I also learned as a vet tech for a large animal vet in northern Colorado. Our clients had range cattle. Whether they were commercial cattle, registered Angus, or crossbred Black Baldies, they all experienced life on the range without human contact except for maybe one or two bad days a year, or if something went very wrong. So, when we showed up, they were in pain, away from their herd, stressed, and ready to fight. I wrangled plenty of ornery cattle with snotty noses, stuck calves, or bad injuries. I ran them into chutes, torqued heads over, and applied nose rings. I was stepped on, pushed over, nose slimed, bellowed at, and head butted. There was one notable exception. One client raised Dexter Cattle. They came when he called them into the corral. They quieted down in the chute when he spoke to them. They actually seemed to like their owner. After all the range cattle I had experienced, I loved the idea of raising cattle that liked me back. This is why, after getting my feet wet with some commercial cattle, I bought three registered Dexter heifers, back in 2005, and started my own little herd. Over the years, I've sold some great little heifers, that were halter broken and gentle, to families as a family milk cow. I still get occasional emails from people showing me a new calf. It's lovely to know that people have enjoyed their little Dexters as much as I have. I've enjoyed taming our cattle and teaching them new things. We have a cow that is a perfect Nativity cow at our son's school every year. She is passing the torch to a younger cow now. We have cows we can take for walks and feed treats to. I still want to teach a cow to be a draft animal. That seems like the ultimate training level for a cow.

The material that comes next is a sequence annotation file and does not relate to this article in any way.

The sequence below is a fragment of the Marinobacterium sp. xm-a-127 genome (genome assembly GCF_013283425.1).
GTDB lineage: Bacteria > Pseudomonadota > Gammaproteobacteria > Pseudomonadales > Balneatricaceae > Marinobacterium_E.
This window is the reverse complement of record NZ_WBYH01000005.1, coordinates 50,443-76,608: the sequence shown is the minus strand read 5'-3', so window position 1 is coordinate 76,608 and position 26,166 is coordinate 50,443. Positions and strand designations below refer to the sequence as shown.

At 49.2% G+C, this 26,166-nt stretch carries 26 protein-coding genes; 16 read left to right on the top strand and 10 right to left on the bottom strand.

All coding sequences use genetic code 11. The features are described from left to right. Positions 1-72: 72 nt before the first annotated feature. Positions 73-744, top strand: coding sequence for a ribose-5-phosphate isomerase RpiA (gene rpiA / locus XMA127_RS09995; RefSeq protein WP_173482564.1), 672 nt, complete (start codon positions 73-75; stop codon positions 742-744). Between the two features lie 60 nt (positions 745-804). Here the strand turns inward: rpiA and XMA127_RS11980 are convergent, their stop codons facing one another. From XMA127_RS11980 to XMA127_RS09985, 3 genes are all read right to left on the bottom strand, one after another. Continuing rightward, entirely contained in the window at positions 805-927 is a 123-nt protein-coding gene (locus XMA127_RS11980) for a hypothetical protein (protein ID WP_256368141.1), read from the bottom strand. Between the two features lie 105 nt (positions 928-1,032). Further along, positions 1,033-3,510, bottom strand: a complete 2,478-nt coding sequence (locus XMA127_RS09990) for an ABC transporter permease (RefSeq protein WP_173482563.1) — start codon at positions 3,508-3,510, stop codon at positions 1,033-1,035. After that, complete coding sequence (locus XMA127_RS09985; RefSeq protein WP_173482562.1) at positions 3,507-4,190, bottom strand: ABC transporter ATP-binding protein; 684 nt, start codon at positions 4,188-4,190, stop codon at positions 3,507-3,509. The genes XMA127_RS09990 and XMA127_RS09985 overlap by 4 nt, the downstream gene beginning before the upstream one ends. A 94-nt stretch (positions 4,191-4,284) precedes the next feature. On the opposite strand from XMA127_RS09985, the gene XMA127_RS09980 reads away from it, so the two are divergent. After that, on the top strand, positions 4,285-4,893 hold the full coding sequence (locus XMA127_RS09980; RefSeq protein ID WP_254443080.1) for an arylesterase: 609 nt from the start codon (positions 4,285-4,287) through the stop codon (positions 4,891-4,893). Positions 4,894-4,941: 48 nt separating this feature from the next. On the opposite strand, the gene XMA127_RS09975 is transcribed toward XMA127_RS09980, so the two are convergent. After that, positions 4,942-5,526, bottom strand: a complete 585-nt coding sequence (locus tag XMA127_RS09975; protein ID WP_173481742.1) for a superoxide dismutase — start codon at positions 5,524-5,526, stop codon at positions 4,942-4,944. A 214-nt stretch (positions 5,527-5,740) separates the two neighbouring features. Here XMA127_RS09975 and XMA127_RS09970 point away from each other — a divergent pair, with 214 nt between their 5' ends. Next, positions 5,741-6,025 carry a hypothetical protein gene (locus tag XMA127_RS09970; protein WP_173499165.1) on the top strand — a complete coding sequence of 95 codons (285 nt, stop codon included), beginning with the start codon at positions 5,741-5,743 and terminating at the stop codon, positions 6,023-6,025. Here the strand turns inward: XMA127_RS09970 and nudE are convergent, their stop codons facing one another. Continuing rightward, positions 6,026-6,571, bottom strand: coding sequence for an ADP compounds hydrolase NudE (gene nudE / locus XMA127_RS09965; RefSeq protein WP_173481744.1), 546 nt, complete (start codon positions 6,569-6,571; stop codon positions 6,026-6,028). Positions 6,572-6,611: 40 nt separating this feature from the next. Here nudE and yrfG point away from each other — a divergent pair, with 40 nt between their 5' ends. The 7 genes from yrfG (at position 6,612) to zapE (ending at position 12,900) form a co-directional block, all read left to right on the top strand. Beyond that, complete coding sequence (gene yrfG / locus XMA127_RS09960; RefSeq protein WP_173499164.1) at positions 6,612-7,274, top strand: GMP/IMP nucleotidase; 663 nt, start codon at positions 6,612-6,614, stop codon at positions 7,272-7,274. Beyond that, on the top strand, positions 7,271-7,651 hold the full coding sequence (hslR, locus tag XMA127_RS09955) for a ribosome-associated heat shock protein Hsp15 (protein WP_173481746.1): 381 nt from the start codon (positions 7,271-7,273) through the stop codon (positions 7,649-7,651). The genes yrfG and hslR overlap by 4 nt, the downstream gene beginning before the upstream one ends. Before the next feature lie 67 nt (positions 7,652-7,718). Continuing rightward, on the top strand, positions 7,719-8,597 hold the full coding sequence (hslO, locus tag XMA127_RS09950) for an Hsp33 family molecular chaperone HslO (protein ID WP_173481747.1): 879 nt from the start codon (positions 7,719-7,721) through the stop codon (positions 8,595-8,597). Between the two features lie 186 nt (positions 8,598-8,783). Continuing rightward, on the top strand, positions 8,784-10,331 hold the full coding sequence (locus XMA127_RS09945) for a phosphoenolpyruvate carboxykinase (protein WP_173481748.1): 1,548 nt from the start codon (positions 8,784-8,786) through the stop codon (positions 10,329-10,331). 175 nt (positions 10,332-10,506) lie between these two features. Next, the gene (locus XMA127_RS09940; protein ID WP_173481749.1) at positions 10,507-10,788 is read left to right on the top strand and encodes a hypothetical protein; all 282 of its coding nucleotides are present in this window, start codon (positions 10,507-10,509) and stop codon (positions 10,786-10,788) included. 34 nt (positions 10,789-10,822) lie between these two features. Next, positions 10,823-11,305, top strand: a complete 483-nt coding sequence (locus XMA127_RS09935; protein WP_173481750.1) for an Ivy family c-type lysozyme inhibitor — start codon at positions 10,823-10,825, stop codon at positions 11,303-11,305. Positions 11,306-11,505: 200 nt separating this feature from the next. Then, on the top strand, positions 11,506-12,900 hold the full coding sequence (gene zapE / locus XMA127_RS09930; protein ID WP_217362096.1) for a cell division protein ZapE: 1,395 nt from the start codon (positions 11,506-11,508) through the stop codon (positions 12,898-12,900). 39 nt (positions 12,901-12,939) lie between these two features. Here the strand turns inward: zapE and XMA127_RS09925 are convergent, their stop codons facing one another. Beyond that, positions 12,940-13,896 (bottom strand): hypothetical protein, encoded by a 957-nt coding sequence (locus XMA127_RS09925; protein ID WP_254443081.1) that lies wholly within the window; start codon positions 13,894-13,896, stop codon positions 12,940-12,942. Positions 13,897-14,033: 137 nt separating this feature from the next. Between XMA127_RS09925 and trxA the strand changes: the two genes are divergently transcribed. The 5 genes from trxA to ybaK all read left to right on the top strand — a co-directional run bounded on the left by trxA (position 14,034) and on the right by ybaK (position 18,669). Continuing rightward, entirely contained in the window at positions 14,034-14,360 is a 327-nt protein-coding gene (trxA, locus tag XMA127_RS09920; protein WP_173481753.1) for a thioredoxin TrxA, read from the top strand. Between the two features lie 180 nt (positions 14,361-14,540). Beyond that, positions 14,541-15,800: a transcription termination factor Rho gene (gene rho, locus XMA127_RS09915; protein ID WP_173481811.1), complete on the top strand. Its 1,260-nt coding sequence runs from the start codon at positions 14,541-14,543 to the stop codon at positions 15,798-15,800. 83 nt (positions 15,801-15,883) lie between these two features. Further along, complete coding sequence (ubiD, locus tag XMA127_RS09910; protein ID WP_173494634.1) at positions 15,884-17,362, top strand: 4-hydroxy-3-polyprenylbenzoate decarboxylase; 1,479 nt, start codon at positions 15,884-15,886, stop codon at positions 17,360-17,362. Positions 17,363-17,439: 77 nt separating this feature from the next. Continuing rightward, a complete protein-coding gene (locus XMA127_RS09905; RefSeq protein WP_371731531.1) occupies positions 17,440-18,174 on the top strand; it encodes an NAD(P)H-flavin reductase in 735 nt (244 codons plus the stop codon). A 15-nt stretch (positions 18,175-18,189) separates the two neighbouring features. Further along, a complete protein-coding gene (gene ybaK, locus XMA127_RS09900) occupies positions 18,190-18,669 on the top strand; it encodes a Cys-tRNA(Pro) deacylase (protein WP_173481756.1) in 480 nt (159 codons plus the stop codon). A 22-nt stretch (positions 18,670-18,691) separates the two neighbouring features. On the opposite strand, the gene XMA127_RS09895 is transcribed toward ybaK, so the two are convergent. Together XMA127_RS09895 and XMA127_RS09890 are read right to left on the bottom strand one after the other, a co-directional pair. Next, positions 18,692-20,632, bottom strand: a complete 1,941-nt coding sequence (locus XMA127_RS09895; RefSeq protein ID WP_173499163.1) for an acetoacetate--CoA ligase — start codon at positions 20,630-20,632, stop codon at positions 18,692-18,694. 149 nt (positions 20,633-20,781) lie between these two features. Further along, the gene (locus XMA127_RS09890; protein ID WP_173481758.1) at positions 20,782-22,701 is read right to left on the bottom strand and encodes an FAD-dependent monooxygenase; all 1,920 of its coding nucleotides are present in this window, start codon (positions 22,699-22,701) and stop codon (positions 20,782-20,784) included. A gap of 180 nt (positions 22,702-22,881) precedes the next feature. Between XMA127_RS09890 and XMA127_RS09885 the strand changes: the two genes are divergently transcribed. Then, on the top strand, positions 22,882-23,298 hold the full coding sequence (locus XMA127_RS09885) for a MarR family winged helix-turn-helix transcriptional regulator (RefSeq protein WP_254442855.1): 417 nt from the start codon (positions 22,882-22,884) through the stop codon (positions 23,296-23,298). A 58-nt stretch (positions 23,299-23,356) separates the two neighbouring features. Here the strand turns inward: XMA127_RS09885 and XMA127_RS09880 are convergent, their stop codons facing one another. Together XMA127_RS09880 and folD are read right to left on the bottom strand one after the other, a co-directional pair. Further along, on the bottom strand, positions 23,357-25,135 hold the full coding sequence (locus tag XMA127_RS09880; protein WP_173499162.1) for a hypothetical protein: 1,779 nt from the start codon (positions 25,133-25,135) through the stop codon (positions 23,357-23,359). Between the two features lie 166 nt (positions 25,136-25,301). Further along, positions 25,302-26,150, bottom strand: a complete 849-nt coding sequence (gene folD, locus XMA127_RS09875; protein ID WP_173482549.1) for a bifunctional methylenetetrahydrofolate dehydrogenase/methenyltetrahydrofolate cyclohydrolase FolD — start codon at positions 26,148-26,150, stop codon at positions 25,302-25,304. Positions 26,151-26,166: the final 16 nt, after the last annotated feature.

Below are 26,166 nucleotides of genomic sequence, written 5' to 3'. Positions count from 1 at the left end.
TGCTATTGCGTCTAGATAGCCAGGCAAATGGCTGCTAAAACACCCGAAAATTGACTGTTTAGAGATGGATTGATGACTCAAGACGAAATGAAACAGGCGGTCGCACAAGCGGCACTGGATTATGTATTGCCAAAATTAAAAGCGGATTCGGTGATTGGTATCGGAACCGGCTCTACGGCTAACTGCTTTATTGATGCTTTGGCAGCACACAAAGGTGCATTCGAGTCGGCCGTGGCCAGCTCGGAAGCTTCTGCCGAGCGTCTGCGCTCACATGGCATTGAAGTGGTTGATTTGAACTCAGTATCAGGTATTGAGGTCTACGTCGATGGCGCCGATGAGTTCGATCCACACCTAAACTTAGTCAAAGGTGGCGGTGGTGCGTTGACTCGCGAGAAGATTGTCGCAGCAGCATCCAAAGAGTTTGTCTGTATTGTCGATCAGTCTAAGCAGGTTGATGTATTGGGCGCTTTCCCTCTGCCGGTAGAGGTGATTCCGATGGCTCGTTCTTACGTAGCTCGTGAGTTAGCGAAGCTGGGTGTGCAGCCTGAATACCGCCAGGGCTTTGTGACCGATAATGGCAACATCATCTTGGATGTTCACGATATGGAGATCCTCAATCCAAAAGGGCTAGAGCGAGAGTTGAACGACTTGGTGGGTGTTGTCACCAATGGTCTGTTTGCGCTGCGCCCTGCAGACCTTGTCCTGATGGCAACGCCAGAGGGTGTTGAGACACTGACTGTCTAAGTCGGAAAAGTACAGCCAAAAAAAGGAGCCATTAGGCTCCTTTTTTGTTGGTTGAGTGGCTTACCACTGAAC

It has been a wonderful 14 years of trying hard to improve the breed. I tried to select bulls carefully so that I would correct poor traits, such as poor udder conformation, while retaining good ones, such as temperament. It's hard to stop something that I have put so much time and energy into, but our new farm just isn't big enough to support a bull and cows calving yearly. The market is saturated with Dexters in my area, so it's not a bad time to pull out. I never got tired of newborn calves. or watching the animals interact in the pasture. I loved having a bull out with the herd in a family group. With just a few cows now, it seems like their isn't the dynamic herd structure there used to be. I will miss seeing little calves climbing all over the bull while he is lying quietly in the shade chewing his cud. I will miss watching the bull generously share his grain with his offspring. I'll miss the bull greeting the newborns as soon as they were up, as if welcoming them to the herd. I'll miss the quiet foghorn sound a cow makes to her newborn calf. I'll miss everything about the family life of a herd of cattle. Now, it will just be a couple of cows and an occasional steer waiting for the freezer. Our last little calf is Tillie. She is a darker dun color than her mama, but not as dark as her sire, who is chocolate colored. She will be fun to raise, especially knowing she is one of the last calves. Maybe she will be the draft cow.